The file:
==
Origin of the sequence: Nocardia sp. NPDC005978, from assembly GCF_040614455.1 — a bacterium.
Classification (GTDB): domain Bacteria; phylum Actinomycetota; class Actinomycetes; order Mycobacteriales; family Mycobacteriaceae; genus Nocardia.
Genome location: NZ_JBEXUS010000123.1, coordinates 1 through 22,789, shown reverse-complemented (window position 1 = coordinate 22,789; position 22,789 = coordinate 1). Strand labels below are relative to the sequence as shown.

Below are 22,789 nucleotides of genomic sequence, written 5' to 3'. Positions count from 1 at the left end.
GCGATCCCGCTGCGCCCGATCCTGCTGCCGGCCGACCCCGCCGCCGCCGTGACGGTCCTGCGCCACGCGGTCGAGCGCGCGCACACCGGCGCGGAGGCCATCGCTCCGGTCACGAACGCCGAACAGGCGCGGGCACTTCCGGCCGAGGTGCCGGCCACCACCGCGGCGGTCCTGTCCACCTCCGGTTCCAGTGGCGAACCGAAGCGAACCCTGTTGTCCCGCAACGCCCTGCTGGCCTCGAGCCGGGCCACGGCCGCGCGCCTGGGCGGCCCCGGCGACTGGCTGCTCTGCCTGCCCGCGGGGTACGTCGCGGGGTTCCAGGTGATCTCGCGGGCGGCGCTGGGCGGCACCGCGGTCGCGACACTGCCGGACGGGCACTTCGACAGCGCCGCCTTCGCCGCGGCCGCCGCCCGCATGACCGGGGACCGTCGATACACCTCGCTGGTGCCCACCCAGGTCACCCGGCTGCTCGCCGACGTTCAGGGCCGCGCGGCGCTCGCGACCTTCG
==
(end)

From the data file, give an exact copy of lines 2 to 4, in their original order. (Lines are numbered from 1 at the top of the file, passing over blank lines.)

Classification (GTDB): domain Bacteria; phylum Actinomycetota; class Actinomycetes; order Mycobacteriales; family Mycobacteriaceae; genus Nocardia.
Genome location: NZ_JBEXUS010000123.1, coordinates 1 through 22,789, shown reverse-complemented (window position 1 = coordinate 22,789; position 22,789 = coordinate 1). Strand labels below are relative to the sequence as shown.

Below are 22,789 nucleotides of genomic sequence, written 5' to 3'. Positions count from 1 at the left end.